Native Hawaiian Policy Center Analyzes Data on Education Act

FOR IMMEDIATE RELEASE:

July 30, 2010

Native Hawaiian Policy Center Analyzes Data on Education Act

HONOLULU, HI – The Native Hawaiian Policy Center (NHPC), administered by the nonprofit the Council for Native Hawaiian Advancement (CNHA) has begun analysis of hundreds of comments submitted through statewide listening sessions. Funded through a grant by the Native Hawaiian Education Council (NHEC), CNHA is coordinating fourteen puwalu in every county throughout the state to garner people’s recommendations on the reauthorization of the Native Hawaiian Education Act (NHEA).

Enacted in 1988, NHEA along with the broader Elementary and Secondary Education Act is up for reauthorization by the U.S. Congress.
“This is a tremendous opportunity for Hawaii, and for the Native Hawaiian community,” said Michelle Kauhane, CNHA Board Member and Chair of NHPC. “NHEA has been critical to bringing our Hawaiian language back from the brink of extinction 25 years ago, and has supported our language kumu and cultural practitioners in their work to ensure that it is never endangered again.”
The Federal program has provided support for pre-schools, teacher cohorts, curriculum development, and other education related programs in the state of Hawaii. The puwalu held to date have been attended by well over 300 participants, with high interest from community and cultural practitioners.

“Reauthorization by Congress is an opportunity to not only guarantee that these programs continue, but to make positive legislative changes that best meet the current priorities of our community,” said Robin Puanani Danner, CNHA President and CEO. “The manao so far has been powerful.  Our community is definitely engaged and providing some fantastic insight.”

Three final puwalu are left on the schedule during the month of July and the CNHA policy team is working diligently to compile every suggestion submitted by attendees and participants commenting via the internet.

“Our goal is to provide all of this great data to the Native Hawaiian Education Council for their use, and to also analyze and produce the Policy Center’s top priorities on this subject,” Kauhane remarked. “It’s really inspiring; we truly thank NHEC for the foresight of being transparent and opening up this opportunity to the larger community to share their priorities.”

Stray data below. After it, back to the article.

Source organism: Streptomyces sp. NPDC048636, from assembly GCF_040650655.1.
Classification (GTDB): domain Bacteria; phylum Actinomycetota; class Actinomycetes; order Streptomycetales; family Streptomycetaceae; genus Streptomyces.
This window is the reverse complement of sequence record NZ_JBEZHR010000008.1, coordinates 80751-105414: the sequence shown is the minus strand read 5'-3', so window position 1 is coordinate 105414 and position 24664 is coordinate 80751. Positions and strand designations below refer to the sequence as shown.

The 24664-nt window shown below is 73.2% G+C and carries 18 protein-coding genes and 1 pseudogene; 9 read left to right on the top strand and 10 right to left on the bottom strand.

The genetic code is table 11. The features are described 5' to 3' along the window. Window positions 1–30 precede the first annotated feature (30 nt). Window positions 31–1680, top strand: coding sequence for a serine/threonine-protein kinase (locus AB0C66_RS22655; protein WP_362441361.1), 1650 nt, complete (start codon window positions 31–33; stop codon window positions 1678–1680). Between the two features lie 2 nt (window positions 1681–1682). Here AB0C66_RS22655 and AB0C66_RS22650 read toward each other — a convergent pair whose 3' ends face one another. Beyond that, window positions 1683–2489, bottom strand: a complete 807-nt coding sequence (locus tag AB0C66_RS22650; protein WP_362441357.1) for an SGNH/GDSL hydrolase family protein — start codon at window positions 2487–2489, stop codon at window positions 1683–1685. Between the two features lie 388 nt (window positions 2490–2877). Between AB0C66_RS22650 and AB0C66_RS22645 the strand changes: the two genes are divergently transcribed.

A puwalu report is scheduled for release in early August.  For more information contact Shannon Toriki, CNHA Policy Associate at policy@hawaiiancouncil.org or at (808)596-8155.

NHEC and its five island councils seek to coordinate, assess, and make recommendations for the improvement of educational services and programs for Native Hawaiians.  Its mission is to evaluate and report on the effectiveness of these programs, the present state of Native Hawaiian education efforts and how existing programs, policies, and procedures can be improved to ensure educational attainment for Native Hawaiians.

CNHA is a national network of Native Hawaiian Organizations, providing assistance in accessing capital and technical resources, and is a policy voice on issues important to Native Hawaiian communities. Its mission is to enhance the well-being of Hawaii through the cultural, economic, and community development of Native Hawaiians.  For more information about CNHA please contact us at 808.596.8155, toll-free at 1.800.709.2642, by e-mail at info@hawaiiancouncil.org, or visit our website at www.hawaiiancouncil.org.

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